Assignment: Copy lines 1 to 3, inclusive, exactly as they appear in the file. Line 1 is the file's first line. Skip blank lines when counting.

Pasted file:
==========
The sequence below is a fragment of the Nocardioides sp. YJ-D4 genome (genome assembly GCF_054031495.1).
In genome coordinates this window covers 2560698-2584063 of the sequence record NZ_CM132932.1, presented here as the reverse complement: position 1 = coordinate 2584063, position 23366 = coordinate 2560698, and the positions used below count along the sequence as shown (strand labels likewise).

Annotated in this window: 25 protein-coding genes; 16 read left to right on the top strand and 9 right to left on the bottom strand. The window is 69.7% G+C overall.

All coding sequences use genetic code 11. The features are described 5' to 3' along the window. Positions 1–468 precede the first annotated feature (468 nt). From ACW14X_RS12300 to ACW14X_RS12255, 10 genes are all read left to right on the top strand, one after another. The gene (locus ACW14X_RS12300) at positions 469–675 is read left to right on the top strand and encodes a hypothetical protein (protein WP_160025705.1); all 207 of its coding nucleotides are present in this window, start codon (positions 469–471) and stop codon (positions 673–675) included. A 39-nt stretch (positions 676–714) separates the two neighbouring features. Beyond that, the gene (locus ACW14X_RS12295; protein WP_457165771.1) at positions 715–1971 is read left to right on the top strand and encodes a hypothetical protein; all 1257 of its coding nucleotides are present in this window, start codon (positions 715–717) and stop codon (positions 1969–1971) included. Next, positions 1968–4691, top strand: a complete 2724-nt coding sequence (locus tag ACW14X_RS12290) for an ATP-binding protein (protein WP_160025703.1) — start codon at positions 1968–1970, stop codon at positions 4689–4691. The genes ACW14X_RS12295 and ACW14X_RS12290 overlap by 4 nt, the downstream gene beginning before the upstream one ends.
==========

The sequence below is a fragment of the Nocardioides sp. YJ-D4 genome (genome assembly GCF_054031495.1).
In genome coordinates this window covers 2560698-2584063 of the sequence record NZ_CM132932.1, presented here as the reverse complement: position 1 = coordinate 2584063, position 23366 = coordinate 2560698, and the positions used below count along the sequence as shown (strand labels likewise).

Annotated in this window: 25 protein-coding genes; 16 read left to right on the top strand and 9 right to left on the bottom strand. The window is 69.7% G+C overall.